Happy Go Money author Melissa Leong shares the story of how her teen novels were rejected by mainstream publishers, but went on to sell over 70,000 copies after she decided to take control of her own career. Plus everyday social media tips to be happier no matter how much money you have or don’t have.
Melissa’s Money Story:
I tried to shop this around. It's a vampire series, during the time ... Well, it was the tail end of Twilight, so no publisher wanted another vampire book. So I got a lot of no’s, in which case I was faced with this decision of, what is my dream worth? I want to get this done, so what am I willing to invest in myself? So I created a budget of how much I would spend on, pay a designer to create a cover, to publish it myself, to put it out into the world.
I self-published it, and yes, it turned out, in more ways than one, to be a great, great experience, something that I consider a success in my life. Something that I could check off my bucket list. And I still get the occasional check in the mail, even though I don't do all that much work publicizing it. I did make my money back and then some, and it was basically a great gift that I could give to myself, just in terms of learning that I could build a brand, make money for myself outside of a salary, and take those tools and make more money in another career.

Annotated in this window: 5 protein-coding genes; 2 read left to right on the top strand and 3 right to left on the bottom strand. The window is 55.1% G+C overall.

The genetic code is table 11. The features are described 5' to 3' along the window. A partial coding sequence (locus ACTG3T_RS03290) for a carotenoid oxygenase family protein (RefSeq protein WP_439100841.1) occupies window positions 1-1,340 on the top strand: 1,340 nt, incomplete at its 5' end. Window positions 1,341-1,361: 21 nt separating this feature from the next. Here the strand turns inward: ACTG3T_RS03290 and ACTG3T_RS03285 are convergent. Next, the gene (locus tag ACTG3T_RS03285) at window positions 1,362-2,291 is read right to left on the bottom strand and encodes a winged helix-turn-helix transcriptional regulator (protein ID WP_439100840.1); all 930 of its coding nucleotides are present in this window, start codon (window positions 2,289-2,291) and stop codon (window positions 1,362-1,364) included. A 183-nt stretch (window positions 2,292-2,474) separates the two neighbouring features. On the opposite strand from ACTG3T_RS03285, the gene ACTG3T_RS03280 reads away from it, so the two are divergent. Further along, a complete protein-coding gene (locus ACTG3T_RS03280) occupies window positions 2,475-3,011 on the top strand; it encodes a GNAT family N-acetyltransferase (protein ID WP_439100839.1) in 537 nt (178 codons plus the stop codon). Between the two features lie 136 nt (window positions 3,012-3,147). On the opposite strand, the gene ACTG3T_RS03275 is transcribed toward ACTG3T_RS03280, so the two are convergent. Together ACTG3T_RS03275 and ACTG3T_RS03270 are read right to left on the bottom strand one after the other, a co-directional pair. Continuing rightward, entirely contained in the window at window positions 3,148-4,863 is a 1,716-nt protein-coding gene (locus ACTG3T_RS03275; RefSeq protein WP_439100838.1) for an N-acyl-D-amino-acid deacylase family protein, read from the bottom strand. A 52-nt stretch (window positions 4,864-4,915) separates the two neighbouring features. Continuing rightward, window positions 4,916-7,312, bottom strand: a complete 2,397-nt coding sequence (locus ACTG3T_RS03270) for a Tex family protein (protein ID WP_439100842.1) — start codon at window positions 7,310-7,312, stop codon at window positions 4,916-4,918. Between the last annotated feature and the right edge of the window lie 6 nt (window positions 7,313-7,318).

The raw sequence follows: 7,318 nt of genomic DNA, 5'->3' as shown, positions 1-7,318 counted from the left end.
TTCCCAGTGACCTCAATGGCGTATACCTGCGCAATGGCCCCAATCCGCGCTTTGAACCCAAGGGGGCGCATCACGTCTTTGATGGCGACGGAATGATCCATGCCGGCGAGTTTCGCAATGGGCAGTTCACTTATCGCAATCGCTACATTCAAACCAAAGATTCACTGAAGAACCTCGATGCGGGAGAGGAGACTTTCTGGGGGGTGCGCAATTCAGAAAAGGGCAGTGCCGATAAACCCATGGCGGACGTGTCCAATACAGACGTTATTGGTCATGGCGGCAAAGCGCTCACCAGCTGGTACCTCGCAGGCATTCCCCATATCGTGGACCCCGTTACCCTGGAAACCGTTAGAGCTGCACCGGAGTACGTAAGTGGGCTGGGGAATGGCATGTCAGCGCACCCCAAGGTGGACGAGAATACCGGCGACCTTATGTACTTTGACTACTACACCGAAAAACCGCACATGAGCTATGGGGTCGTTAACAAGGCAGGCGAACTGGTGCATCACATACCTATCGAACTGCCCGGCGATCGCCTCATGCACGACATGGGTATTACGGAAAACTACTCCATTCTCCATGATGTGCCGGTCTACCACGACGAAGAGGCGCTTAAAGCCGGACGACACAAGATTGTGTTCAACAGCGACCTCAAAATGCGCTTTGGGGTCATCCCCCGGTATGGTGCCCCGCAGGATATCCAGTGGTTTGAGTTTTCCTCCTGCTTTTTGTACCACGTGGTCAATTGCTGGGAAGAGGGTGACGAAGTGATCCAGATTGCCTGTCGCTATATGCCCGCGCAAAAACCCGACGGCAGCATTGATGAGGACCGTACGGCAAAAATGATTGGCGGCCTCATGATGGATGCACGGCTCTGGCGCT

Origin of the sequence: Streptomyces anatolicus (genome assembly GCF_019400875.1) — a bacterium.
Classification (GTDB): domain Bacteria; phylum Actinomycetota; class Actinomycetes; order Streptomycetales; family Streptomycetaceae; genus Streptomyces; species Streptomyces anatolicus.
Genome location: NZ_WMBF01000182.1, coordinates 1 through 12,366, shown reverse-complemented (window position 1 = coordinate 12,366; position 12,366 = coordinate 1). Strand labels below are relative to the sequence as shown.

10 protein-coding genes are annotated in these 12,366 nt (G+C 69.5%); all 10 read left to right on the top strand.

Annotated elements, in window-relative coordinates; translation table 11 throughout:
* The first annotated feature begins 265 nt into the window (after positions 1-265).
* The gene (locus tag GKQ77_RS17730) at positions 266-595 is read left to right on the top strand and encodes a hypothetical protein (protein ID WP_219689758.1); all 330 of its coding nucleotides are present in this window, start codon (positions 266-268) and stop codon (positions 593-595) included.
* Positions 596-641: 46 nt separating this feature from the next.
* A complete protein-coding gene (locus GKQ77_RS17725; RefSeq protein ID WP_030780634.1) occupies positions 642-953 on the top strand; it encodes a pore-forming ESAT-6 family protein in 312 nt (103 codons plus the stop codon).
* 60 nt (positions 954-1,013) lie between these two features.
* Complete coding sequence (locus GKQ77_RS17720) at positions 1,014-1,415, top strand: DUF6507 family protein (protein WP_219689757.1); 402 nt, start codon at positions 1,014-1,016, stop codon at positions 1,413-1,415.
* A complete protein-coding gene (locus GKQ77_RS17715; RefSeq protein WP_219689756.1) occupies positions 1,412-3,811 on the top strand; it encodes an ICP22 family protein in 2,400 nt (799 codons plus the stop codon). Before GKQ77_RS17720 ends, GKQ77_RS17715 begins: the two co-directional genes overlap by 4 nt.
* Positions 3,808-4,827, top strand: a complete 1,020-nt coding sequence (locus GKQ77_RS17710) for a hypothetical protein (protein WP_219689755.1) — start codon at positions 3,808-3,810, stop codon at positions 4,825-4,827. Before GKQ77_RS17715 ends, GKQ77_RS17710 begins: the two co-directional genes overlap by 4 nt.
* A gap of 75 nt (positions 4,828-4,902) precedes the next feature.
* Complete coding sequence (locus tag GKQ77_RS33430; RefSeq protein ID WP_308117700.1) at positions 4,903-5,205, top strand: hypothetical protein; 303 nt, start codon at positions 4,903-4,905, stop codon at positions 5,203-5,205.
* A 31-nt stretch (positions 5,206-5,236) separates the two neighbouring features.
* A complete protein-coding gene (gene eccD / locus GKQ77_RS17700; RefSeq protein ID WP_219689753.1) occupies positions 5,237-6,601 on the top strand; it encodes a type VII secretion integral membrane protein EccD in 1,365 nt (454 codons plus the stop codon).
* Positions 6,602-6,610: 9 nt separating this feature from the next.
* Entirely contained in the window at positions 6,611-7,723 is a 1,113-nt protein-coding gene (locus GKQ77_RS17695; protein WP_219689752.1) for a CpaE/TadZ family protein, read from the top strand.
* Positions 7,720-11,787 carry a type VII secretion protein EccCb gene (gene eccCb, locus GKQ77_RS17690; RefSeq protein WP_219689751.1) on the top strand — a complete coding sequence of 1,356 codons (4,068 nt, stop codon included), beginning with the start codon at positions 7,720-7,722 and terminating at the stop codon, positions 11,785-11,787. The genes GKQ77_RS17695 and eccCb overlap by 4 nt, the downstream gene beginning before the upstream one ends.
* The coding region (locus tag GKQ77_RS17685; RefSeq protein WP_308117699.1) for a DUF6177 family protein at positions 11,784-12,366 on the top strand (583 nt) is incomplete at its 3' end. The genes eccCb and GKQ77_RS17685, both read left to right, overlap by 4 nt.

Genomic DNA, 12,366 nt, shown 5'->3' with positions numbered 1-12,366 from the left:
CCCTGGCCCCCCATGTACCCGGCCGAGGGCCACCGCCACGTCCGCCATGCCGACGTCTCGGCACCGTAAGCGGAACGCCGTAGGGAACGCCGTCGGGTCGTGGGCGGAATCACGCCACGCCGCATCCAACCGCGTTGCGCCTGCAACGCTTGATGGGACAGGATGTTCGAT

Tell us more about the journey. Did you write it first, and then you went to different publishers? How did it actually work? And how did the economics change between, if you had gotten a deal with a traditional publisher versus your own situation where you were self-publishing? What did that actually involve from a business and an economic standpoint, and a marketing standpoint?
I think people don't realize that when you go and you create any product, you are entering into a business. You're your own business. You're your own publisher. I learned so much about being my own marketing department, my own publishing, and quality control, and PR, and that all requires resources, time and money. So yeah, I didn't have a publisher to push my books, but because I was doing everything myself, I had full control, and I had a huge percentage of the cut of sales. A traditional publisher might give you 7% off of the book selling price, but say you publish through Amazon, you get 70%, depending on what you price the book at. That was really rewarding.
I realize we were talking about PR for the book. We didn't say what the book title was, and where people can get it. We should say that, right?
Yes. It's still on Amazon. The first book is called What Kills Me, and the second is I Am Forever. It's a teen adventure novel. It's based on a vampire story.
Melissa’s Money Lesson: